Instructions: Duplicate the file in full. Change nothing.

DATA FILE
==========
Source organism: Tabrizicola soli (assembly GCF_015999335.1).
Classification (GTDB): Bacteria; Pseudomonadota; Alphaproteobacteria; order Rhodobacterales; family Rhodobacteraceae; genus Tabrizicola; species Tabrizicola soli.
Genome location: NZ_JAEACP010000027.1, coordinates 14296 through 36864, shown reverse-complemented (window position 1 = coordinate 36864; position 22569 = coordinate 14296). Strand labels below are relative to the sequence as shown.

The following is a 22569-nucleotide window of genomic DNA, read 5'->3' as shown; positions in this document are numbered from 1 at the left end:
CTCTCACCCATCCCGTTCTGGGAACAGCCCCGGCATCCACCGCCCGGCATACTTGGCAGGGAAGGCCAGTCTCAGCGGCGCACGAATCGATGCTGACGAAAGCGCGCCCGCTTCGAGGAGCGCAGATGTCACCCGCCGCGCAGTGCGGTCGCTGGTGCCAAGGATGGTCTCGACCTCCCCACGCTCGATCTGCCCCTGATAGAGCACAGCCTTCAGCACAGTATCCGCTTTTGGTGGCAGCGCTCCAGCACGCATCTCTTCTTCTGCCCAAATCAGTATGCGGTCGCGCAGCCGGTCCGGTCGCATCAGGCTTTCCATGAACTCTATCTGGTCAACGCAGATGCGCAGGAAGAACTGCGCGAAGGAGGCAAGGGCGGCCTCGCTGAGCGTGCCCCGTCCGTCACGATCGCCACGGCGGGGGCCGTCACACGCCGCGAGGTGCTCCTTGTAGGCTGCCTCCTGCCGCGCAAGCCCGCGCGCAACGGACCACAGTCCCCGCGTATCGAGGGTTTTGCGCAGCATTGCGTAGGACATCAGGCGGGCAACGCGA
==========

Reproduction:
Source organism: Tabrizicola soli (assembly GCF_015999335.1).
Classification (GTDB): Bacteria; Pseudomonadota; Alphaproteobacteria; order Rhodobacterales; family Rhodobacteraceae; genus Tabrizicola; species Tabrizicola soli.
Genome location: NZ_JAEACP010000027.1, coordinates 14296 through 36864, shown reverse-complemented (window position 1 = coordinate 36864; position 22569 = coordinate 14296). Strand labels below are relative to the sequence as shown.

The following is a 22569-nucleotide window of genomic DNA, read 5'->3' as shown; positions in this document are numbered from 1 at the left end:
CTCTCACCCATCCCGTTCTGGGAACAGCCCCGGCATCCACCGCCCGGCATACTTGGCAGGGAAGGCCAGTCTCAGCGGCGCACGAATCGATGCTGACGAAAGCGCGCCCGCTTCGAGGAGCGCAGATGTCACCCGCCGCGCAGTGCGGTCGCTGGTGCCAAGGATGGTCTCGACCTCCCCACGCTCGATCTGCCCCTGATAGAGCACAGCCTTCAGCACAGTATCCGCTTTTGGTGGCAGCGCTCCAGCACGCATCTCTTCTTCTGCCCAAATCAGTATGCGGTCGCGCAGCCGGTCCGGTCGCATCAGGCTTTCCATGAACTCTATCTGGTCAACGCAGATGCGCAGGAAGAACTGCGCGAAGGAGGCAAGGGCGGCCTCGCTGAGCGTGCCCCGTCCGTCACGATCGCCACGGCGGGGGCCGTCACACGCCGCGAGGTGCTCCTTGTAGGCTGCCTCCTGCCGCGCAAGCCCGCGCGCAACGGACCACAGTCCCCGCGTATCGAGGGTTTTGCGCAGCATTGCGTAGGACATCAGGCGGGCAACGCGA